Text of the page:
desired magnitude response.
Use a 0.1 μF capacitor. If a
If
10 kΩ load resistor is added
to this filter, how will the
magnitude response
change?
EE 203 Circuit Analysis 2  Spring 2008  Prof. Kwang W. Oh  EE@SUNYBuffalo 20 dB
dB 20 = 20 log10 H ( j∞) ∴ H ( j∞) = 10
⇒ K = 10 = R2 R1
3 dB point 500 rad/s ωc = 500 rad/s = 1 R1C
500
∴ R1 = 1 ωc C = 20 kΩ, R2 = 200 kΩ
Because we have made the assumption that
th
th
the op amp in this highpass filter circuit is
ideal, the addition of any load resistor,
regardless of its resistance, has no effect on
has
the behavior of the op amp. Thus, the
magnitude response of a highpass filter with a
lload resistor is the same as that of a highpass
oad
filter with no load resistor.
Lecture 37  Chapter 15  1/2  7/12 EE 203 Circuit Analysis 2  Spring 2008  Prof. Kwang W. Oh  EE@SUNYBuffalo Lecture 37  Chapter 15  1/2  8/12 SMALL for Big Things University at Buffalo SMALL for Big Things University at Buffalo nanobioSensors & MicroActuators Learning Lab The State University of New York nanobioSensors & MicroActuators Learning Lab The State University of New York OP Amp Bandpass Filters: Bode Plot EE 203 Circuit Analysis 2
Lecture 37
Chapter 15.3
OP
OP Amp Bandpass and
Bandreject Filters We
We can see from the plot
that the bandpass filter
consists of three separate
components: Kwang W. Oh, Ph.D., Assistant Professor
SMALL (nanobioSensors and MicroActuators Learning Lab)
Department of Electrical Engineering
University at Buffalo, The State University of New York
215E Bonner Hall, SUNYBuffalo, Buffalo, NY 142601920
Tel: (716) 6453115 Ext. 1149, Fax: (716) 6453656
Email: kwangoh@buffalo.edu, http://www.SMALL.Buffalo.edu EE 203 Circuit Analysis 2  Spring 2008  Prof. Kwang W. Oh  EE@SUNYBuffalo Lecture 37  Chapter 15  1/2  9/12 1. A unitygain lowpass filter
whose cutoff frequency is
ωc2, the larger of the two
cutoff frequencies;
2. A unitygain highpass filter
whose cutoff frequency is
ωc1, the smaller of the two
cutoff frequencies; and
3. A gain component to provide
the desired level of gain in
the passband.
EE 203 Circuit Analysis 2  Spring 2008  Prof. Kwang W. Oh  EE@SUNYBuffalo Lecture 37  Chapter 15  1/2  10/12 SMALL for Big Things University at Buffalo SMALL for Big Things University at Buffalo nanobioSensors & MicroActuators Learning Lab The State University of New York nanobioSensors & MicroActuators Learning Lab The State University of New York Cascaded OP Amp Bandpass Filter Cascaded OP Amp Bandpass Filter These three components are cascaded in series Transfer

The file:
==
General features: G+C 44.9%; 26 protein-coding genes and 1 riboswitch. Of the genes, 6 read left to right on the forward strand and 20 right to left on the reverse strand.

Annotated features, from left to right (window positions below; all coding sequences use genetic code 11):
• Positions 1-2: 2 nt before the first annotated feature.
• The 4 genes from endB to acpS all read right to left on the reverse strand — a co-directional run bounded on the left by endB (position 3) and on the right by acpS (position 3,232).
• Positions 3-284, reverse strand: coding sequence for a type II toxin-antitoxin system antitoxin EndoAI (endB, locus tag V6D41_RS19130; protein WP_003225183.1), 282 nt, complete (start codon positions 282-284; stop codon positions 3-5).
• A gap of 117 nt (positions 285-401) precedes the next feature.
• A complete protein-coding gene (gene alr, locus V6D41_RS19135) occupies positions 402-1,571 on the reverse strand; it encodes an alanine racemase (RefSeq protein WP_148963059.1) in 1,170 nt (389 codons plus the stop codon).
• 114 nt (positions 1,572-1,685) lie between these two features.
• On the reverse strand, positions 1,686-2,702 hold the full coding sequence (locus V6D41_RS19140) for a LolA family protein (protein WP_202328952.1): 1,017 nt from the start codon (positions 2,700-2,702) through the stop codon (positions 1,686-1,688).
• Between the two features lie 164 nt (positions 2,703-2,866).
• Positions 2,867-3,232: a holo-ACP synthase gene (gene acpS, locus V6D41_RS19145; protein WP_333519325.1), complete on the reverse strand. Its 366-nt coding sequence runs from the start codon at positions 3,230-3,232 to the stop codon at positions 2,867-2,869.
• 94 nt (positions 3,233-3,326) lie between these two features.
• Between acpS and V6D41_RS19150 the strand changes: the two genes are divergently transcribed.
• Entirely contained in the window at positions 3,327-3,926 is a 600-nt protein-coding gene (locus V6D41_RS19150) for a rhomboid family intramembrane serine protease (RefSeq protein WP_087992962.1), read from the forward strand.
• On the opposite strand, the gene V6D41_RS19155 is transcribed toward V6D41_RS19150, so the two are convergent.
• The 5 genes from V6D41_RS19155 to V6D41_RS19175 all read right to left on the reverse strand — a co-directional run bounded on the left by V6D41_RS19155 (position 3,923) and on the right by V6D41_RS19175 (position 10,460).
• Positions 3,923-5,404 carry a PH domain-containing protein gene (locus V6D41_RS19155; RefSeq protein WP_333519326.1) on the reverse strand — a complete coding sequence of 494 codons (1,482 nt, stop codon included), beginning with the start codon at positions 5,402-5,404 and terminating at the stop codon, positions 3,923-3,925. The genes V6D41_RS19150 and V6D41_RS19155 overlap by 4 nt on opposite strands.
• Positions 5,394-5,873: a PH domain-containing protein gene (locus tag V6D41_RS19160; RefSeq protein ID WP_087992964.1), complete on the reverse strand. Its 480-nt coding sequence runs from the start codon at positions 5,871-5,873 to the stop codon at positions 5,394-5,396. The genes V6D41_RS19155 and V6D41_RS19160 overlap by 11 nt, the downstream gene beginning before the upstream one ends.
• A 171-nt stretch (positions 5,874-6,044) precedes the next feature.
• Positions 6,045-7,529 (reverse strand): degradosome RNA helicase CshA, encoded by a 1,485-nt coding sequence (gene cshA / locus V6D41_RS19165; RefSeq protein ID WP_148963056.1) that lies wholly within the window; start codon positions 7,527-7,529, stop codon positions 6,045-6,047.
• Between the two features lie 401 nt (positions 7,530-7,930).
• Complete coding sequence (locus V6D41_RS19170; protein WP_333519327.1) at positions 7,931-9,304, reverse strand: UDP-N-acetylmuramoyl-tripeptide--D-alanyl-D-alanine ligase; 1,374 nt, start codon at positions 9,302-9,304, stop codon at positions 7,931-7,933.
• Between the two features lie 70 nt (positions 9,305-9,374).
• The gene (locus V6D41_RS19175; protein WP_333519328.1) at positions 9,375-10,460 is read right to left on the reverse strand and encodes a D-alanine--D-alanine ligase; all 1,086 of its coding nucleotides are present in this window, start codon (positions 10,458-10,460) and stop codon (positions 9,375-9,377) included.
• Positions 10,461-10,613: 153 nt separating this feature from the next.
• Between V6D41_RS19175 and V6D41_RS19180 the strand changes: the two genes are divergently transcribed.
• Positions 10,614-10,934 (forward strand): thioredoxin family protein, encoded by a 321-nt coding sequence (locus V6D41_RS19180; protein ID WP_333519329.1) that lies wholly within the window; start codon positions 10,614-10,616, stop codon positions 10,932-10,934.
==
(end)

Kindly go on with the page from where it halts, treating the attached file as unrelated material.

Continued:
Transfer Function The resulting filter is called a broadband bandpass filter, because the band of
frequencies passed is wide.
The formal definition of a broadband filter requires to satisf the equation
fy UnityGain LowPass Filter
it
Filt UnityGain Hi hPass Filter
it
Filt
High ωc 2
≥2
ωc1 Gain Component V⎛
ωc 2 ⎞⎛
s ⎞⎛ R f ⎞
H ( s) = o = ⎜ −
⎟
⎟⎜
⎟⎜
⎜ s + ω ⎟⎜ − s + ω ⎟⎜ − R ⎟
Vi ⎝
c 2 ⎠⎝
c1 ⎠⎝
i⎠
ωc 2 s
ωc 2 s
= −K
= −K 2
( s + ωc 2 )( s + ωc1 )
s + (ωc1 + ωc 2 ) s + ωc1ωc 2
If ωc 2 >> ωc1 then (ωc1 + ωc 2 ) ≈ ωc 2 H ( s) = − K ωc 2 s
s 2 + ωc 2 s + ωc1ωc 2 Two Cutoff Frequencies
ωc 2 = Gain 1
1
, ωc1 =
RL C L
RH C H ω c 2 ( jω o )
H ( jω o ) = − K
( jωo ) 2 + ωc 2 ( jωo ) + ωc1ωc 2
=K=
EE 203 Circuit Analysis 2  Spring 2008  Prof. Kwang W. Oh  EE@SUNYBuffalo Lecture 37  Chapter 15  1/2  11/12 Rf
Ri H(s) for UnityGain LowPass
Filter
H(s) for UnityGain HighPass
Filt
Filter
H(s) for Gain Component SMALL for Big Things nanobioSensors & MicroActuators Learning Lab University at Buffalo
The State University of New York Two RLC Bandpass Filters
2 ωc1 = − R
1
⎛R⎞
+ ⎜ ⎟+
2L
⎝ 2 L ⎠ CL
2 ωc 2 =
ωo = R
1
⎛R⎞
+ ⎜ ⎟+
2L
⎝ 2 L ⎠ CL
1
LC R
β=
L
Q= H (s) = βs
2
s 2 + β s + ωo
2 ωc1 = − 1
1
⎛1⎞
+⎜
⎟+
2 RC
⎝ 2 RC ⎠ CL
2 L
CR 2 ωc 2 = 1
1
⎛1⎞
+⎜
⎟+
2 RC
⎝ 2 RC ⎠ CL 1
LC
1
β=
RC ωo = Q= R 2C
L Lecture
EE 203 Circuit Analysis 2  Spring 2008  Prof. Kwang W. Oh  EE@SUNYBuffalo Spring 2007  Prof. Kwang W.LOh  EE@SUNYBuffaloChapter 15  15 Chapter 1412/89/8
ecture 37  38  Chapter 1/2 2/2  5/5 
 12/12
EE 203 Circuit Analysis 2
Lecture 32 ...
View
Full
Document
This note was uploaded on 10/19/2011 for the course EE 203 taught by Professor Staff during the Spring '08 term at SUNY Buffalo.
 Spring '08
 Staff

Click to edit the document details